Mildred COLLARD, Appellant, v. INTERSTATE NORTHBOROUGH PARTNERS and Texas Maintenance Systems, Inc., Appellees.
Mildred Collard (“Collard”) appeals a summary judgment granted in favor of Texas Maintenance Systems, Inc. (“TMSI”) in a premises liability case. In one point of error, Collard complains that TMSI failed to establish that no genuine issue of material fact existed as to any element of her premises liability cause of action. She also alleges that a summary judgment on “negligent activity” was inappropriate because she did not plead thatcause of action. We will reverse and remand for further trial court proceedings.
The owner of the building in which Collard worked contracted with TMSI to maintain its bathroom facilities. Collard sued TMSI for negligence, filed a petition alleging that she sustained a serious injury when she slipped and fell on the bathroom floor, which she described as “like a sheet of ice.” Among other bases for liability, Collard contended that TMSI had created the dangerous condition which caused her to fall. TMSI filed a motion for summary judgment asserting that it was entitled to judgment as a matter of law because there were no fact issues as to two elements of Collard's premise liability cause of action.
In a summary judgment case, the issue on appeal is whether the movant met his summary judgment burden by establishing that no genuine issue of material fact exists and that the movant is entitled to judgment as a matter of law. See Tex.R. Civ. P. 166a(c); Cate v. Dover Corp., 790 S.W.2d 559, 562 (Tex.1990). The burden of proof is on the movant, and all doubts about the existence of a genuine issue of a material fact are resolved against the movant. Cate, 790 S.W.2d at 562; Acker v. Texas Water Comm'n, 790 S.W.2d 299, 301-02 (Tex.1990). We must, therefore, view the evidence and its reasonable inferences in the light most favorable to the nonmovant. Great American Reserve Ins. Co. v. San Antonio Plumbing Supply Co., 391 S.W.2d 41, 47 (Tex.1965). When the trial court does not state the specific grounds upon which the summary judgment was granted, the reviewing court must consider whether any theories set forth in the motion will support a summary judgment. State Farm Fire & Casualty Co. v. S.S., 858 S.W.2d 374, 380 (Tex.1993). Summary judgment must be affirmed if any of the theories advanced are meritorious. Id. In the instant case, the trial court did not specify upon what basis it granted judgment for TMSI.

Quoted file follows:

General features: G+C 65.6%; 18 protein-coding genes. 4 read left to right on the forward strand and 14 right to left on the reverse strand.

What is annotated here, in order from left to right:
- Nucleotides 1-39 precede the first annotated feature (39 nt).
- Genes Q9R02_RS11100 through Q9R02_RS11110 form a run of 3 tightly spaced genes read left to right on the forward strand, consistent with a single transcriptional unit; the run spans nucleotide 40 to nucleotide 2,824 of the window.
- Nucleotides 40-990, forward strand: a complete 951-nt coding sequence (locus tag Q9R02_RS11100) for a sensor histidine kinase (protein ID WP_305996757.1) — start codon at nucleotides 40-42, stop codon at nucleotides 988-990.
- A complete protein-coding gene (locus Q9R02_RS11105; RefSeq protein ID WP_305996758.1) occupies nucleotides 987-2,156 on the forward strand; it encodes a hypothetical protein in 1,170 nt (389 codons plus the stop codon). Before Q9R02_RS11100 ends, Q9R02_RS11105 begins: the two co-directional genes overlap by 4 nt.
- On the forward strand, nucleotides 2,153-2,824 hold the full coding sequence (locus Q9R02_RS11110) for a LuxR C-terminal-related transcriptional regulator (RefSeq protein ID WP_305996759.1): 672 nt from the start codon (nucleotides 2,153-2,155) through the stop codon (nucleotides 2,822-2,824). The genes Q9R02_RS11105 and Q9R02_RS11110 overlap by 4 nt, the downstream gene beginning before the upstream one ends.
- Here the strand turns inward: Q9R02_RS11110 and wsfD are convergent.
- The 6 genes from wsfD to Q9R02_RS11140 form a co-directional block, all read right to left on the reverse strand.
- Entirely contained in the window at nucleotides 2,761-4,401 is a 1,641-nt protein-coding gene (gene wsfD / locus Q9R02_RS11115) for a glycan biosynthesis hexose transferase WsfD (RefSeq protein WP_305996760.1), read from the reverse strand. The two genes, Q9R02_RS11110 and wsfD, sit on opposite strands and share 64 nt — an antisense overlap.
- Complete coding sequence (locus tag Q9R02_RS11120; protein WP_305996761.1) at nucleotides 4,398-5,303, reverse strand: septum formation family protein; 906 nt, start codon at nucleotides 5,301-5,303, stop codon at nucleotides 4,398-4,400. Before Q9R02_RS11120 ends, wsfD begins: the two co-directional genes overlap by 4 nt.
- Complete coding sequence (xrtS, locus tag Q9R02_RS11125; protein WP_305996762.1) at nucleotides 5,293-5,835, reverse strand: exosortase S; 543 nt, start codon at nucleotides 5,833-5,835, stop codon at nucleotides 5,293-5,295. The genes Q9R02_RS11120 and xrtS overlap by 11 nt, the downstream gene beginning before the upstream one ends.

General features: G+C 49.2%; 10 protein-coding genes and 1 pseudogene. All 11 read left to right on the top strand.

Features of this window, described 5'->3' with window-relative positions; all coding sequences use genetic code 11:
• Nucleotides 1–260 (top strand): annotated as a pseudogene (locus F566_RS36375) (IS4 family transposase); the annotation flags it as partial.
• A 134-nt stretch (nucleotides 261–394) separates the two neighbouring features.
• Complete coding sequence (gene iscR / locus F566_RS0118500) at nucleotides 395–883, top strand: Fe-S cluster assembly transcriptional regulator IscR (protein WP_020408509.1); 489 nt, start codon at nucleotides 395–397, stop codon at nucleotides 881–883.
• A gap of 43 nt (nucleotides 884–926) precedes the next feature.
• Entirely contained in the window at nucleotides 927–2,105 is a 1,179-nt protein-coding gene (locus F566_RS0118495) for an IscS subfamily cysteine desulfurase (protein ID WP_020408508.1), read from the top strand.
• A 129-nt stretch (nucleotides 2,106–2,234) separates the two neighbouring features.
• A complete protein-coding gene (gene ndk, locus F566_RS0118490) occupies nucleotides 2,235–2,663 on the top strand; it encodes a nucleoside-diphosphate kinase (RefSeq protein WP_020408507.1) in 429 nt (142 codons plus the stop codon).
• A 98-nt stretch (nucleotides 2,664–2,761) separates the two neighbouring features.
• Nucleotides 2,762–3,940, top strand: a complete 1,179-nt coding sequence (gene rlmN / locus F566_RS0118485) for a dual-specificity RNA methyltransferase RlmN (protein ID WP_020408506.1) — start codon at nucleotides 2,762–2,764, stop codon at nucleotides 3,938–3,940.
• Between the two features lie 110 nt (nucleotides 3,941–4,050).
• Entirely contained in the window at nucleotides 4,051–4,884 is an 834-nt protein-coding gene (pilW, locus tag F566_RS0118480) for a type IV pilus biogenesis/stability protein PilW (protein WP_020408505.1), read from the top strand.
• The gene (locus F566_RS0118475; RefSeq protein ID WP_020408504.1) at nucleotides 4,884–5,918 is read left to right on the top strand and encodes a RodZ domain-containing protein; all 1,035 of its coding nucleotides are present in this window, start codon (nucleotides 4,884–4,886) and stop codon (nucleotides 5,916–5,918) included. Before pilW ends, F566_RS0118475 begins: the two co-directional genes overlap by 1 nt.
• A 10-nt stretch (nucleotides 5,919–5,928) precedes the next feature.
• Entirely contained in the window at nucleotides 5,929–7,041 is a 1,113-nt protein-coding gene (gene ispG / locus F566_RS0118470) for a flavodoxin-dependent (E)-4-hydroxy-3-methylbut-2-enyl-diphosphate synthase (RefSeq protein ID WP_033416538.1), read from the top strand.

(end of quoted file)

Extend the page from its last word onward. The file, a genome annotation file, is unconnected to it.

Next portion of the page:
In order to prevail on its Motion for Summary Judgment, TMSI was required to negate at least one element of Collard's premises liability claim:
1) the defendant had actual or constructive knowledge of some condition of the premises;
2) the condition posed an unreasonable risk of harm;
3) the defendant did not exercise reasonable care to reduce or eliminate the risk; and
4) the defendant's failure to use reasonable care proximately caused the plaintiff's injuries.
Keetch v. Kroger Co., 845 S.W.2d 262, 264 (Tex.1992). In the instant case, TMSI attempted to establish that there was no genuine issue of material fact as to its actual or constructive knowledge of the condition of the floor and that the condition posed an unreasonable risk of harm.
In a slip and fall case, to establish the requisite knowledge, a plaintiff must show that one of the following two situations existed: 1) the defendant knew of the dangerous condition and negligently failed to correct it; or 2) the foreign substance was on the floor so long that the defendant should have discovered and corrected it in the exercise of reasonable care. Id. at 264-66. In the instant case, there was no allegation of a foreign substance; therefore, TMSI must show that there was no fact issue as to its knowledge of a dangerous condition.
In a premises liability case, the fact that a defendant created a condition that posed an unreasonable risk of harm may support an inference of knowledge. Id. at 265. In other words, creation of a condition is circumstantial evidence,1 and it raises a fact issue as to knowledge. In previously-decided cases, courts have held that a fact issue was raised when the defendant or his employees 1) left an empty sales display platform in the aisle where customers could trip over it; 2 2) displayed grapes in such a method that spillage, and consequent danger to customers from slipping, was foreseeable; 3 and 3) maintained equipment, such as an ice machine, that by its nature requires constant attention and mopping to preclude an unreasonable risk of injury.4 In this case, if TMSI showed that it did not create the condition complained of and that it had no knowledge of the condition, then it was entitled to judgment as a matter of law. Otherwise, its knowledge was a fact issue for the jury to decide, and was inappropriate for summary judgment.